Newly-turned pro shares 3 secrets for dominant wedge play

Pro golfer Erica Shepherd hits shot during golf tournament

Improve your wedge game with the same practice routine as Erica Shepherd!

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Welcome to Shaving Strokes, a new GOLF.com series in which we’re sharing improvements, learnings and takeaways from amateur golfers just like you — including some of the speed bumps and challenges they faced along the way.

All too often, amateur players don’t have intent when they go to the driving range. So instead of putting together a focused practice strategy, many of us just go beat balls around without actually working on the areas of our game that require the most attention.

Many times, this means taking out the driver and just trying to bomb it, thinking that this is the way towards lower scores.

While increased distance off the tee is helpful to improve your scorecard, what makes golf so difficult is that everything must be in synch in order to consistently shoot low. So even if you rope your driver 300 yards, if you don’t have touch with your irons, wedges, or putter, you’re likely staying in neutral as a player.

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That’s why having a plan each time you go to the range is so important — and in today’s Shaving Strokes lesson, Erica Shepherd’s teacher, GOLF Top 100 Teacher Tony Ruggiero, shares the game plan that the newly-turned pro golfer uses to master her wedge play.

Not only was Shepherd a two-time All-American at Duke University, but she’s also a two-time USGA champion and represented the U.S. in both the Junior Solheim Cup and Junior Ryder Cup.

After finishing her collegiate career, Shepherd earned Epson Tour status through Q school, and is now just kicking off her pro career. So take a look below to see how you can mirror her practice plan and dominate with your wedges.

3 ways that Erica Shepherd dials in her wedge play

“One area that I see Tour players spending a lot more time on than recreational players is with wedge play,” says Ruggiero. “Practicing your wedge game is much more than just mindlessly hitting the first shots of a range session.

“Instead, it’s an opportunity to improve your golf swing by working on your mechanics in a manner that will allow real change to happen.”

Since wedge work is an opportunity to learn how to hit the required shots to score lower, Ruggiero and his team share secrets from a lesson with Shepherd.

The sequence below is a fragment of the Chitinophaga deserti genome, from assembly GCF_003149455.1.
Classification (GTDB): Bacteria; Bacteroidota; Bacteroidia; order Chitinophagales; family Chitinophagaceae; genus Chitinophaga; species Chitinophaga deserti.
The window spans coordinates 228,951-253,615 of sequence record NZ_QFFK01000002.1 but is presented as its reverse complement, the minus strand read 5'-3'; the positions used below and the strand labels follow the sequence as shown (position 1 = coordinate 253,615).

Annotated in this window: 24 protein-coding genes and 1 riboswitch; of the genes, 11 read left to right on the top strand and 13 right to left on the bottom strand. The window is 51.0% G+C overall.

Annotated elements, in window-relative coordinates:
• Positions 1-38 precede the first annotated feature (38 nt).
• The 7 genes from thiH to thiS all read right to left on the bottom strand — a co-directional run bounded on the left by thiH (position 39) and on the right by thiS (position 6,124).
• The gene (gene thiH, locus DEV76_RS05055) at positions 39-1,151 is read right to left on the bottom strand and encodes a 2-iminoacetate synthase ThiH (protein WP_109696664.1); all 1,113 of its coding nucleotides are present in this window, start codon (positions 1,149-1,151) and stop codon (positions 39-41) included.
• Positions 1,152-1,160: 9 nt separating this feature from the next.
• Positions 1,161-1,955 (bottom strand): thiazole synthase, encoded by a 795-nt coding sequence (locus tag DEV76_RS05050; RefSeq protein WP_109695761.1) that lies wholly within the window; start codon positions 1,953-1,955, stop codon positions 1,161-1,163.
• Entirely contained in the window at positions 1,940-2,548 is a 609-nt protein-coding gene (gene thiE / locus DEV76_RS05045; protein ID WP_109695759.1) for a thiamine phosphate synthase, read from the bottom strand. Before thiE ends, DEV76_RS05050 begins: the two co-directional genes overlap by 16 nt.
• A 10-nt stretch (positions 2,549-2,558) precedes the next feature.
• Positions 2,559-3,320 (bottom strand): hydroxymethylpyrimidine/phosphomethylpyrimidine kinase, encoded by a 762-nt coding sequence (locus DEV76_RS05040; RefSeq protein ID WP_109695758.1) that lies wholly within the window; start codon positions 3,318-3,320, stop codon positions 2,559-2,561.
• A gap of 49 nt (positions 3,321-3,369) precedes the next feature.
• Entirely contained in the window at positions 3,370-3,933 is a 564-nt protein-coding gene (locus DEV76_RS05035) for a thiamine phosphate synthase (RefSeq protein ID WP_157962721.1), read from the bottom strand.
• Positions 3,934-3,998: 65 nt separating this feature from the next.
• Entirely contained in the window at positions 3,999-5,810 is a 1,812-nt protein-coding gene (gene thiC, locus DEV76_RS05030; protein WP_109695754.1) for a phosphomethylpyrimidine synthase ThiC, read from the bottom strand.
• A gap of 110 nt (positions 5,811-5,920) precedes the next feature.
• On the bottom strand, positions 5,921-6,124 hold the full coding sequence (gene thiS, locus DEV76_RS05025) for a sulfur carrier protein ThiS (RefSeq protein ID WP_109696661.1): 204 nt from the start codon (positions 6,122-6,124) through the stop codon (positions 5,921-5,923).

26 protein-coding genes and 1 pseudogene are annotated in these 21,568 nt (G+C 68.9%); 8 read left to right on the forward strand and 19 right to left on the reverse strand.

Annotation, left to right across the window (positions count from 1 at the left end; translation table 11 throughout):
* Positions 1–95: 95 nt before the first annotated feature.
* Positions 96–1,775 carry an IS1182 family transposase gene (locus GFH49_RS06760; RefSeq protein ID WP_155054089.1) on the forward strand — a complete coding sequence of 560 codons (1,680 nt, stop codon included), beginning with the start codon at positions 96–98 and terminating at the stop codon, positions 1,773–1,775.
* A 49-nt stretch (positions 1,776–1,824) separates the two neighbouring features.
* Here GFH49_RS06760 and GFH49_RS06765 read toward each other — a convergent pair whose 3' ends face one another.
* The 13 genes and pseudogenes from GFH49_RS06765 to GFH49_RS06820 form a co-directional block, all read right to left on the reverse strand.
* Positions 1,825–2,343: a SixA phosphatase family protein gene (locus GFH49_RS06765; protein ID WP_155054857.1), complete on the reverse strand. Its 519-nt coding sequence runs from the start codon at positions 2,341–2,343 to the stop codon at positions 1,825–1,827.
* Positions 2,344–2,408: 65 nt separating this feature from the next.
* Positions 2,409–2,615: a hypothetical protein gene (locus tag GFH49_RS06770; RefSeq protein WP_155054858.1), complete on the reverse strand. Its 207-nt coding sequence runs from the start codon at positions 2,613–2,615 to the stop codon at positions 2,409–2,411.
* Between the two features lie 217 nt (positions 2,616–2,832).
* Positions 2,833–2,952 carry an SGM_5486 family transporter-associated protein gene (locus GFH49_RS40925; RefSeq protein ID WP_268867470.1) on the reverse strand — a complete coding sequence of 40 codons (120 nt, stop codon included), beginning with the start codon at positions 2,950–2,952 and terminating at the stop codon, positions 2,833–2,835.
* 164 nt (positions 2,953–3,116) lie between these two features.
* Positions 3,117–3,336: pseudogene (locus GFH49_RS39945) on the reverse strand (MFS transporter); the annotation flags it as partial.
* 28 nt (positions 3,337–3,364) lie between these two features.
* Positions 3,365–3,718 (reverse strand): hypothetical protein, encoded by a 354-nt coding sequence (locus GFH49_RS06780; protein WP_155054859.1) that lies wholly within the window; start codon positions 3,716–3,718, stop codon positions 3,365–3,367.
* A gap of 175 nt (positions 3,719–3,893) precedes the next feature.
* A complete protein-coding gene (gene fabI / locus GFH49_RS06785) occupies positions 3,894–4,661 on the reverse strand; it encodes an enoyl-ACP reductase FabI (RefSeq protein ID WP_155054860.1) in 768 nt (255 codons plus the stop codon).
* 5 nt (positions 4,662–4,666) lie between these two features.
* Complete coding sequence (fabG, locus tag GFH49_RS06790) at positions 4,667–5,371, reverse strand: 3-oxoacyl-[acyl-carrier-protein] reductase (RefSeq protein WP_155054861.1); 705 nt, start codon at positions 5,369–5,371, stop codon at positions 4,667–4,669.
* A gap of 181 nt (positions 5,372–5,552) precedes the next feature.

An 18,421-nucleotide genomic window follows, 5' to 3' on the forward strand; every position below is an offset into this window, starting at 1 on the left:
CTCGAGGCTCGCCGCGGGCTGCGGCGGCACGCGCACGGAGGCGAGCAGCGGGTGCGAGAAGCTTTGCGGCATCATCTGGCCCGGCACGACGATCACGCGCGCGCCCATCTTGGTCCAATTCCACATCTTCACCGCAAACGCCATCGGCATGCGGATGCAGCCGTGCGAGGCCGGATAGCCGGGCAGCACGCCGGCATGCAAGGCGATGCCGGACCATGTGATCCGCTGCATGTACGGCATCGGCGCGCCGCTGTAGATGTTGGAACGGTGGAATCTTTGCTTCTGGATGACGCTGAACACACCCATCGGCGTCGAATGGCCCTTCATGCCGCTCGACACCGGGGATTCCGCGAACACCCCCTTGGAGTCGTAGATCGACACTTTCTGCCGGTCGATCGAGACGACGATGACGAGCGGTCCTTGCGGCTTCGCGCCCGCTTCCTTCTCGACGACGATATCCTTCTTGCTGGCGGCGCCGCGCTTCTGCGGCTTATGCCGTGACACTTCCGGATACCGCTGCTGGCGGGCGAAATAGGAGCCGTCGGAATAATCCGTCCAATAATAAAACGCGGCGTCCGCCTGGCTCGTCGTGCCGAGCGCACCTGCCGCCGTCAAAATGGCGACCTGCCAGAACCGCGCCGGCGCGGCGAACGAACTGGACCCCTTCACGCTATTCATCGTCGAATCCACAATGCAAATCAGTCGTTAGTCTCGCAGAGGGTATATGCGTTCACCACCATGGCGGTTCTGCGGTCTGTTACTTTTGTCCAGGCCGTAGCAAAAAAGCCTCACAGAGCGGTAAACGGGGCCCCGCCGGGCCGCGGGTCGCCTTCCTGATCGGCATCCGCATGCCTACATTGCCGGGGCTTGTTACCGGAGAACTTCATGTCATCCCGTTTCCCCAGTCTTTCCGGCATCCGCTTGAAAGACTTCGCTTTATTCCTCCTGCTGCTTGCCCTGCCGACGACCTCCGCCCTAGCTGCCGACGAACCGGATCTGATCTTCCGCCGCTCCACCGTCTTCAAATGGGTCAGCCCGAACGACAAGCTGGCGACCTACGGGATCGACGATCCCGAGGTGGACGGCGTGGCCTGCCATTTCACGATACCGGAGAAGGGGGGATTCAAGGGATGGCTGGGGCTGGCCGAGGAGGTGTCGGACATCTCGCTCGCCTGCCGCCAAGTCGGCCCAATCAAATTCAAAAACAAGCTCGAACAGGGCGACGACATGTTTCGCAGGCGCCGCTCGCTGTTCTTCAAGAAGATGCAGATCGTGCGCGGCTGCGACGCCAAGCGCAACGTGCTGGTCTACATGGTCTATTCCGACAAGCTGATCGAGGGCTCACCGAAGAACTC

“By utilizing these tips, you can learn to practice more effectively, ultimately transferring your hard work to the course,” adds Ruggiero.

1. Use bands to slow swing speeds

The slowest way to change a motion is in full speed with a ball and club. That’s because, at full speed, your brain is basically in performance mode, meaning you’re often using familiar habits.

That’s why I like to use bands and other things away from the ball, which help teach new movement patterns.

By doing this, once you transition to performance mode, it gives you a chance to think and feel the different moves that you’re trying to make.

The best players understand the root cause of their problems, and work slowly and diligently to fix that issue. Players that never seem to improve spend their time on the range chasing symptoms.

So if you really want to improve, identify the one thing that needs to be fixed in your swing, and start with wedges and slow speeds to make the change.

2. Practice hitting shots at specific distances

In my experience, Tour players never hit a shot where they don’t know the distance to the target; and neither should an amateur.

Tour players work on hitting specific clubs to specific distances with different trajectories.

I teach golfers to take distance off in one of three ways.

They can either choke up or down on a club, shorten their backswing, take speed off the motion (which I think is hardest for weekend warriors), or a combination of all three.

By practicing this and experimenting with the different ways to take distance off of clubs, it will help you gain a better understanding and feel for hitting the shots you need to score better on the course.

3. How to transfer your practice to the golf course

Many amateurs I teach often tell me how well they hit it on the range, but how poorly they transfer that to the course. This is a reason why Dr. Greg Cartin is such an important part of our team.

In the video above, you can see how Cartin helps to ensure that Erica’s wedge work transfers to the course.

So how can you do the same? Simulate what happens on the golf course. This is something that Tour players do all the time.

In order to make your wedges sharper on the course, do your full pre-shot routine, hit different clubs with each shot, hit to specific distances, and put boundaries on every shot.

For example, on your first shot, say you have 122 yards to the flag and you can’t carry the ball more than 118. On shot two, you have 85 yards to the flag, and the ball has to carry 70 yards, but can’t go more than 90 or be right of the flag.

By thinking of and changing these shots in practice, you’re simulating real scenarios, which can then transfer to the course.

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Golf.com Contributor

Nick Dimengo

Golf.com Editor